Gold Coast debt a titanic $25m, auditors reveal
Advertisement

Gold Coast debt a titanic $25m, auditors reveal

THE Gold Coast Titans' dire predicament has become even grimmer, with accountants telling the ARL Commission they owe $25 million and that the debt is not confined to the organisation's property arm but is intertwined with the football club.

On the day the Herald revealed the game's new administrators were discussing the prospect of allowing the Titans to fold and forming another franchise on the Gold Coast, the accountants' reports confirmed that the NRL's newest club is on its knees.

How the Herald reported the Titans' predicament yesterday.

How the Herald reported the Titans' predicament yesterday.

The reports were damning as they countered the Titans' claims the debt accumulated by the Centre of Excellence facility next to Skilled Park was not linked to the football club, which the Titans say is profitable.

''We have received reports from our external accountants today that confirm the whole structure at the Titans is under considerable financial stress,'' ARLC chief executive David Gallop said in a statement.

Advertisement

''We are working through the options around that but there needs to be an acceptance that the various arms of the group's business are intertwined in terms of the level of debt and that will have ramifications as future options are explored.

''The game's clear goal is to maintain a viable football club at the Titans. The issues around the building are creating an alarming diversion from what would otherwise be a successful expansion of our game into an important area.''

It is believed accountants uncovered a total debt of at least $25 million owed to the Commonwealth Bank, builder Reed Constructions and others. Reed Constructions is currently seeking to wind up the Titans' property arm in Federal Court in Brisbane.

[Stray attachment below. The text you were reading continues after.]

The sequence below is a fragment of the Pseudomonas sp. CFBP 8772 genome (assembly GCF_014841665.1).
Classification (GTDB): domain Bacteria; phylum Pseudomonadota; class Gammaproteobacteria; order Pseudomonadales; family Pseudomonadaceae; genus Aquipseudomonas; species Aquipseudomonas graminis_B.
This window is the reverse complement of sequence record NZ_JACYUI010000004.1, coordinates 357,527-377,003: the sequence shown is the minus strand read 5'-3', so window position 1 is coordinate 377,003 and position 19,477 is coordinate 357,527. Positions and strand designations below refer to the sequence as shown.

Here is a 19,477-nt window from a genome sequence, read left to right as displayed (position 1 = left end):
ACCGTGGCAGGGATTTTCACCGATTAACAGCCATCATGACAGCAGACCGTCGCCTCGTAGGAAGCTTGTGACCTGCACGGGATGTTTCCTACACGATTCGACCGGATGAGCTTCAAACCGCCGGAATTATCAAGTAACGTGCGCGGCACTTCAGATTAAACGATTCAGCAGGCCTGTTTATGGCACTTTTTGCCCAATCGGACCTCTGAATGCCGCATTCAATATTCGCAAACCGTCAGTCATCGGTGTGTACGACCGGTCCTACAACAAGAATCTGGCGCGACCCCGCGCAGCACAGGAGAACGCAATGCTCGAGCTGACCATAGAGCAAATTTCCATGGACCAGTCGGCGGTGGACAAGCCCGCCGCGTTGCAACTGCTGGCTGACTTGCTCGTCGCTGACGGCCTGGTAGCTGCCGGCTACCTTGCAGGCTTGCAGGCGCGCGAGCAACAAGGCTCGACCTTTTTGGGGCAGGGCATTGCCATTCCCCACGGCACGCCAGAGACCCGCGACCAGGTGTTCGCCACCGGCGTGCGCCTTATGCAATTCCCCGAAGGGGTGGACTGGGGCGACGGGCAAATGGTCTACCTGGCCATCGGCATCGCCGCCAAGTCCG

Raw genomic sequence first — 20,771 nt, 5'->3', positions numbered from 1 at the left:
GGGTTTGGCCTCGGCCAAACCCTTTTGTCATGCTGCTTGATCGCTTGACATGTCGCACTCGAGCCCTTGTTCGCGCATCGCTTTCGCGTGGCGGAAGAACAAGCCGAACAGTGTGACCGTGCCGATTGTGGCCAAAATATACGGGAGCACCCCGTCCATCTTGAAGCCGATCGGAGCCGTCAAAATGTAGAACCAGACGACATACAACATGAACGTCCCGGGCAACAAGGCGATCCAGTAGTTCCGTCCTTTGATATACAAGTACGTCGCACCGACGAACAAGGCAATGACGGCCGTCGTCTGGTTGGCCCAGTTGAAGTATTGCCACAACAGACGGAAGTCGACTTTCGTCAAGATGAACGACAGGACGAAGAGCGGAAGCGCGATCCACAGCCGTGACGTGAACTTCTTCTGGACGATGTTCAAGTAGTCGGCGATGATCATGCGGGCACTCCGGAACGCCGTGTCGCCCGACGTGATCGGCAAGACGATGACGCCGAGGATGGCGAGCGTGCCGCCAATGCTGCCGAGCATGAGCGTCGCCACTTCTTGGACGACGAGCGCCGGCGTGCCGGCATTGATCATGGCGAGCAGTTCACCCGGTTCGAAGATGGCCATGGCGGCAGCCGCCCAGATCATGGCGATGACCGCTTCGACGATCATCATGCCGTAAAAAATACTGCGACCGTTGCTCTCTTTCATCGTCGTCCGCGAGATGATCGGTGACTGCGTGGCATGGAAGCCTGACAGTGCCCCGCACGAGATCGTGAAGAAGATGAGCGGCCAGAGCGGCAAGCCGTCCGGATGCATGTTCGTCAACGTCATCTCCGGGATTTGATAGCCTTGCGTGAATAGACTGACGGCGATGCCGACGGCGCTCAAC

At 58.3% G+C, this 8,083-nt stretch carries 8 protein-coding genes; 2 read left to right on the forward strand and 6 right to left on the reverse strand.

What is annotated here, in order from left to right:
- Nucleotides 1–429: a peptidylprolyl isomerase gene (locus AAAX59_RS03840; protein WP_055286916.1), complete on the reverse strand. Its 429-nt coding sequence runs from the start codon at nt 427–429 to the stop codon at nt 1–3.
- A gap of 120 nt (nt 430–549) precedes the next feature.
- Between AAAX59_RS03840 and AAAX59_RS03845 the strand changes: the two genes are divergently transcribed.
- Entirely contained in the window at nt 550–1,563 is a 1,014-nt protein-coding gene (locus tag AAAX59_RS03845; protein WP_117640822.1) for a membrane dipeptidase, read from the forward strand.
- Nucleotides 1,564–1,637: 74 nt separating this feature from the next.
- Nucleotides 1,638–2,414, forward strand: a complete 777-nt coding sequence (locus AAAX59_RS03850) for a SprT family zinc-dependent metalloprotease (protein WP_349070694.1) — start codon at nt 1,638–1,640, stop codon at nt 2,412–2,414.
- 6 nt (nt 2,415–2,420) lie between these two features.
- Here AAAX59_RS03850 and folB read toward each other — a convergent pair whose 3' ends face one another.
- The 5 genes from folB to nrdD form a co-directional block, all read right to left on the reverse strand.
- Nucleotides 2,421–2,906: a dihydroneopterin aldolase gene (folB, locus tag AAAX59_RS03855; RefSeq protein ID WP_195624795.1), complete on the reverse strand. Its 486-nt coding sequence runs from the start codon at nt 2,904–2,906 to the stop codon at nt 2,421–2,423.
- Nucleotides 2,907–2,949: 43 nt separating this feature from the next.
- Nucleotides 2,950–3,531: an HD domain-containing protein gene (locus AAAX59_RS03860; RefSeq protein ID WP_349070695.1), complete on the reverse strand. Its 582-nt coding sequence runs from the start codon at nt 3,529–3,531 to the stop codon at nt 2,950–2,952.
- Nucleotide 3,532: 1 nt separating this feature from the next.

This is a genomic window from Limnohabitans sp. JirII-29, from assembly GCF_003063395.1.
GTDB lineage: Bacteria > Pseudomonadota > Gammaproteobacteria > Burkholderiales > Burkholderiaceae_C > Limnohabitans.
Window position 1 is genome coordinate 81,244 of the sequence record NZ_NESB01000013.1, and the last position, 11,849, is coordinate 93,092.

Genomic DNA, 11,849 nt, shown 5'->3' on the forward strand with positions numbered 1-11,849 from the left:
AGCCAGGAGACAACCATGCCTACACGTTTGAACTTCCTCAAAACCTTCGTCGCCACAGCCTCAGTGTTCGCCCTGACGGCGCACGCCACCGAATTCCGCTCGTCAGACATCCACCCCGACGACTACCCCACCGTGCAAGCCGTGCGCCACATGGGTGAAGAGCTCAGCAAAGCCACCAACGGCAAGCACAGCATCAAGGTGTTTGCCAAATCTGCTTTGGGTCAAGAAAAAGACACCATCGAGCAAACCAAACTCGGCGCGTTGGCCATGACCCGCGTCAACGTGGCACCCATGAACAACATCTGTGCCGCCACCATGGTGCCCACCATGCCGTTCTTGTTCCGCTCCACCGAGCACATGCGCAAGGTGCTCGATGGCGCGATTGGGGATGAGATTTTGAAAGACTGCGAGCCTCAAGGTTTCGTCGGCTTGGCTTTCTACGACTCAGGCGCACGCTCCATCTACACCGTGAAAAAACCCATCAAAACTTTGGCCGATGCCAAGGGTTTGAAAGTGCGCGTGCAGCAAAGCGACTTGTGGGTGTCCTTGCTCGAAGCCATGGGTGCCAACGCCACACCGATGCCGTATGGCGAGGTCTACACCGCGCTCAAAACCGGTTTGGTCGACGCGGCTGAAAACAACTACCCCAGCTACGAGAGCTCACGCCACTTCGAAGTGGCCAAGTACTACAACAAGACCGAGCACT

Titans boss Michael Searle told the Herald on Wednesday a decision had been made to sell the Centre of Excellence - but even if a buyer could be found, the facility's value has plummeted and would be likely to fetch $12m at most.

The Titans' property arm, Gold Coast Titans (Property) Pty Ltd, was established in 2007 to own and run the Centre of Excellence and Titanium Bar at Surfers Paradise. While the Titans appear on the brink, speculation persisted that they were close to luring Melbourne halfback Cooper Cronk to the tourist strip for a reported $2.6m over four years.

Questions continue to be raised over the Titans' spending on players - they announced Dave Taylor's four-year contract, reportedly worth $1.8m, on Monday - but the ARLC is not ready to impose a moratorium on the club signing players. The ARLC is considering a range of options as to how it might intervene if required to do so. The most extreme - but increasingly plausible - option is to allow the club to fold, and then license another entity in the region.

A more moderate solution is for the Titans to be bailed out of their financial troubles and re-structured under a new administration, with new investors. The ARLC has made clear it is determined not to abandon the Gold Coast as a rugby league area.

The Queensland government also has a vested interest in the sport in the region, having built the $160 million stadium at Robina to house the Titans.

Loading

With the A-League team Gold Coast United having been stripped of its licence, the loss of the community's NRL team would render the venue a virtual white elephant.

The Queensland Sports Minister, Phil Reeves, who could lose the job tomorrow with the state going to the polls, said there was no contractual agreement between the NRL and the government. ''Games played at Skilled Park are done so under an agreement between the venue hirer and the stadium operator,'' he said.

Chris Barrett is Sports Editor of The Sydney Morning Herald.

Most Viewed in Sport

Loading
Advertisement